23. D = 50 mm • Neff = 0.0071 cm-1x Feq • (DOFZ, no donors left after 1015 cm-2 ) • New materials can reduce the increase of |Neff|: • 50 mm thick epi-diodes (small donor removal) • Czochralski material Simulated current at Vfd ! The charge collection times are short – so are trapping times (at Feq=1016 cm-2 of order 0.15 ns ) What are the consequences? G. Kramberger, Simulation of signal in irradiated silicon detectorsVertex 2002, Nov. 3-8, 2002, Kailua-Kona, Hawaii

  24. p-type pixels n-type pixels • At best only 1000-2000 e at high fluences • Small difference between different pixel thicknesses at 1016 cm-2 • Much better performance of n-type pixels for PW/D<1 • almost no difference between U=VFD and U=VFD+100 V • around 800 e more at 5·1015 cm-2 • Very high VFD(<E>=30000 V/cm for 50 mm thick detector) G. Kramberger, Simulation of signal in irradiated silicon detectorsVertex 2002, Nov. 3-8, 2002, Kailua-Kona, Hawaii

  25. Trapping induced charge sharing particle track D=100 mm, Pitch=70 mm, Width=50 mm. operated at Vfd • Diffusion is negligible due to the short collection times • Very beneficial n-type pixels • (possible use of signals of opposite polarity to enhance S/N) • Up to 30% of the signal is induced on neighbors for p-type pixels, which is usually not enough to reach the threshold for detection – it is lost!!!! G. Kramberger, Simulation of signal in irradiated silicon detectorsVertex 2002, Nov. 3-8, 2002, Kailua-Kona, Hawaii

  26. What if we make a device that has ideal Neff~0 ? visible light - hole injection High resistivity EPI materialor Current Induced Devices The signal that we can get out of thin pixel detectors after Feq=1016 cm-2 is between 1000 e – 1600 e ! Is this enough? G. Kramberger, Simulation of signal in irradiated silicon detectorsVertex 2002, Nov. 3-8, 2002, Kailua-Kona, Hawaii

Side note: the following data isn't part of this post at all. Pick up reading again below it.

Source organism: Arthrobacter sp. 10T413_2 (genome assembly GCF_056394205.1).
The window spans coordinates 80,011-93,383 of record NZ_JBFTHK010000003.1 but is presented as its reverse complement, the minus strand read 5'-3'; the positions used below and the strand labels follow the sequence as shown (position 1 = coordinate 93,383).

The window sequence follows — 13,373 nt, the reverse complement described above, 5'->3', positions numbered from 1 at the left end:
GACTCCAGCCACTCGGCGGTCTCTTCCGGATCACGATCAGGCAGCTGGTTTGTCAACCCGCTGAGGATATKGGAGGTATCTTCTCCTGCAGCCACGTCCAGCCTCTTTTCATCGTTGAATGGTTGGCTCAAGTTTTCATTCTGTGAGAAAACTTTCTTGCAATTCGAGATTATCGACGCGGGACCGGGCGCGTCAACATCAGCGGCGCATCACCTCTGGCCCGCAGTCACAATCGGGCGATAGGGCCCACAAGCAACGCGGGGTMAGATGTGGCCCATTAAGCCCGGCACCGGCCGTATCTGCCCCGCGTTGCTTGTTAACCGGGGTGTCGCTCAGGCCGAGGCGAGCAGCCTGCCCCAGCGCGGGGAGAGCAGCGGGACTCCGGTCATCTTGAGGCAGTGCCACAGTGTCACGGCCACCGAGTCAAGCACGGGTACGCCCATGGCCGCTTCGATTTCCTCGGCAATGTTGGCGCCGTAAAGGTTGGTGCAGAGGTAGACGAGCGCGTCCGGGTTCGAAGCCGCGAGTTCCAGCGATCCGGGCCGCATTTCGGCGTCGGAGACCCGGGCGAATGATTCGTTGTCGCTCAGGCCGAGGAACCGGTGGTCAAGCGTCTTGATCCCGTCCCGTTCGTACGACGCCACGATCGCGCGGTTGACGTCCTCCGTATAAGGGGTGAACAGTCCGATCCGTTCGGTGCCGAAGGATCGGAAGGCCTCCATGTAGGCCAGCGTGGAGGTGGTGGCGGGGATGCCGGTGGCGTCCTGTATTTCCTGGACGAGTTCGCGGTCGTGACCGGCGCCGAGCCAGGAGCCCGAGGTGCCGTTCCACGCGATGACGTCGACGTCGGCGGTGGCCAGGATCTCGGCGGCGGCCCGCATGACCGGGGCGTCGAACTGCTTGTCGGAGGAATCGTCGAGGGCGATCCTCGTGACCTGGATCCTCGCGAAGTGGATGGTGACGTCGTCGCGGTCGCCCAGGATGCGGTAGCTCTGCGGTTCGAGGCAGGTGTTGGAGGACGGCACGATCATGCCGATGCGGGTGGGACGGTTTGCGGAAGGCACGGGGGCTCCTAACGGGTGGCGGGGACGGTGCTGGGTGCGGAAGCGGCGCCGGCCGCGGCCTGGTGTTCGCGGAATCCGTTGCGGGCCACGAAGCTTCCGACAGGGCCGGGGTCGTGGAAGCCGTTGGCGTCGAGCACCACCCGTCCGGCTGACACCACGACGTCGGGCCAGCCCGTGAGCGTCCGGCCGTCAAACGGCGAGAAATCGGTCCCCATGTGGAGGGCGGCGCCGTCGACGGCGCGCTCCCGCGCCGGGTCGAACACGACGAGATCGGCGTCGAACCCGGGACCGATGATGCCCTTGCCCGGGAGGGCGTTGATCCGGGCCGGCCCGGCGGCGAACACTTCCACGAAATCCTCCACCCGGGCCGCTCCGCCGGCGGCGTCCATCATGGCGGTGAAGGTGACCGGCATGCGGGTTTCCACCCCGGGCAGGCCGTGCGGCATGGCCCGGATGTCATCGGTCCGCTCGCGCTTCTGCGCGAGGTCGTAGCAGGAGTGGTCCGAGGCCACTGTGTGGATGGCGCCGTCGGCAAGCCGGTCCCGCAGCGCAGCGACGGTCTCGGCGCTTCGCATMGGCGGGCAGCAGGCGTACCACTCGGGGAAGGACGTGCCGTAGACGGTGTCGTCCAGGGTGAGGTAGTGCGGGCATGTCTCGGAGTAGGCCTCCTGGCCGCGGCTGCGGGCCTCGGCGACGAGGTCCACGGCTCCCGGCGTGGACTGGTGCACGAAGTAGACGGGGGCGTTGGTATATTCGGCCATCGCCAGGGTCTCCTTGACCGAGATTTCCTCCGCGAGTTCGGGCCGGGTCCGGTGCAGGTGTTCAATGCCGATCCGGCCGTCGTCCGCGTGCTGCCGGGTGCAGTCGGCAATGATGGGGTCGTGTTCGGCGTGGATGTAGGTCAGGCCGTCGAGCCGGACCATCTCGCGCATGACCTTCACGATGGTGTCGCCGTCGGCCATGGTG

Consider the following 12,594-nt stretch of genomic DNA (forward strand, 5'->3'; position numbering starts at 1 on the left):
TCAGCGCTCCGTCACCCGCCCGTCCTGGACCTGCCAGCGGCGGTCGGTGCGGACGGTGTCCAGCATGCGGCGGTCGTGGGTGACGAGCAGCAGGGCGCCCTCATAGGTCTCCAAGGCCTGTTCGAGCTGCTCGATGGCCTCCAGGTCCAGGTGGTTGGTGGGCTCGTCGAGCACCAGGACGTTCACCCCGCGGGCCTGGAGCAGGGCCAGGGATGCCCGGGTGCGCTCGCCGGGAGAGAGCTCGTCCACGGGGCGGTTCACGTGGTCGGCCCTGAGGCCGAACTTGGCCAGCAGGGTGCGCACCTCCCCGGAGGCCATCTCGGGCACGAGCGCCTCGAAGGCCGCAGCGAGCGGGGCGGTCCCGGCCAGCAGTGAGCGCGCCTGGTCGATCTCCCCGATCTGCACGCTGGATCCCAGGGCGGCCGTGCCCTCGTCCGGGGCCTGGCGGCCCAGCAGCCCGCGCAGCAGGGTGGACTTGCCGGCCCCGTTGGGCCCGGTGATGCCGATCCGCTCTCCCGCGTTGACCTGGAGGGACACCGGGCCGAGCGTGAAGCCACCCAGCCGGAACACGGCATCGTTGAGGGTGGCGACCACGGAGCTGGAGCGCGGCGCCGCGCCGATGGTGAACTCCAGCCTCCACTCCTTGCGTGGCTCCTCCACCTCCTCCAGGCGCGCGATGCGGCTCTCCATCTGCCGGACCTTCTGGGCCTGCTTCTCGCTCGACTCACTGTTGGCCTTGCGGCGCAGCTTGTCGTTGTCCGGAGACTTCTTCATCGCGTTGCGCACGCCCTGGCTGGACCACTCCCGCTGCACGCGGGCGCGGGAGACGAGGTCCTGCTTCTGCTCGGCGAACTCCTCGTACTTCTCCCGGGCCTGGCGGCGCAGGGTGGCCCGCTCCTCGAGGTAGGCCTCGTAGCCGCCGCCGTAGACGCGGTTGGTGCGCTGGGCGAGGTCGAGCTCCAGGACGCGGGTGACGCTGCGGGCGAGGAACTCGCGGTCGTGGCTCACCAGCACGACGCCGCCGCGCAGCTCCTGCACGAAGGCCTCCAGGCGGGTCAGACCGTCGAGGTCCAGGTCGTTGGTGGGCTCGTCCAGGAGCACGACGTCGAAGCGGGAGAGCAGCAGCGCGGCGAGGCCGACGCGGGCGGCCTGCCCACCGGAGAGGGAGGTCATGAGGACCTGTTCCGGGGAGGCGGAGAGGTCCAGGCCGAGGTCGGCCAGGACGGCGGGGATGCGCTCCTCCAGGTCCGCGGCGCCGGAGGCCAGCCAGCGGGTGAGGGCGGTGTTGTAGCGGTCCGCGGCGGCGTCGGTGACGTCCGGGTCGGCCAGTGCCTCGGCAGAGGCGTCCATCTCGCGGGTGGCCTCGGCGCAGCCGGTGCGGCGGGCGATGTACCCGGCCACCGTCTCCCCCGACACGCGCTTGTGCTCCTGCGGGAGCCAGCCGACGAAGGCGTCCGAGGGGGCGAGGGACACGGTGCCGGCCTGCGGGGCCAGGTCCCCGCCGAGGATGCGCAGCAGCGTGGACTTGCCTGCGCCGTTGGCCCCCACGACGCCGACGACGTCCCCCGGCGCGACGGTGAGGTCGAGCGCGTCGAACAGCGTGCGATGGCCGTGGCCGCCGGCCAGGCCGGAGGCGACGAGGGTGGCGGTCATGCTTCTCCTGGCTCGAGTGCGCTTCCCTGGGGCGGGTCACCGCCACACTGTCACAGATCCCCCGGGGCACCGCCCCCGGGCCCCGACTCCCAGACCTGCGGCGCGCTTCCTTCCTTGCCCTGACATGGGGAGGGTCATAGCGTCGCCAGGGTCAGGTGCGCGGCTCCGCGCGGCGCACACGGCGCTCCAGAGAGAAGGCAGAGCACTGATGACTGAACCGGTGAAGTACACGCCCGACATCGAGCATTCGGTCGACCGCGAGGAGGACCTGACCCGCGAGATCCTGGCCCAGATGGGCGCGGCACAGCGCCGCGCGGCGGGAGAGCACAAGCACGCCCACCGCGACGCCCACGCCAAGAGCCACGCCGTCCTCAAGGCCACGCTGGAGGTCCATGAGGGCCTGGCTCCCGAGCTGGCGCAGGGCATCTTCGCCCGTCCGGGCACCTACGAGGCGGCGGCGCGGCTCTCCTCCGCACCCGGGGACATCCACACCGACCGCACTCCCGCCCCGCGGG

27. Novel semi-3D silicon strip detectors Junction grows from both sides – reduction of Vfd for up to 40%! Can they stand Feq=1015 cm-2 – also in terms of CCE ? p+ implants 200 mm asymmetric device symmetric device 200 mm n+ implants read-out Detectors studied: thickness=200 mm, strip pitch=120 mm Neff=-8x1012 cm-3 electric potential U=280 V U=250 V G. Kramberger, Simulation of signal in irradiated silicon detectorsVertex 2002, Nov. 3-8, 2002, Kailua-Kona, Hawaii

  28. Neff=-1.2x1013 cm-3 also detectors with p+ Smaller Vfd of semi-3D detectors for wide strips! How much over-depletion is needed to obtain sufficiently large CCE? G. Kramberger, Simulation of signal in irradiated silicon detectorsVertex 2002, Nov. 3-8, 2002, Kailua-Kona, Hawaii

  29. Drift paths of electrons and holes in asymmetric detector U=250 V , Feq~1.1x1015 cm-2, Neff=-8x1012 cm-3 regions with low E central hit 20 mm from center 40 mm from center G. Kramberger, Simulation of signal in irradiated silicon detectorsVertex 2002, Nov. 3-8, 2002, Kailua-Kona, Hawaii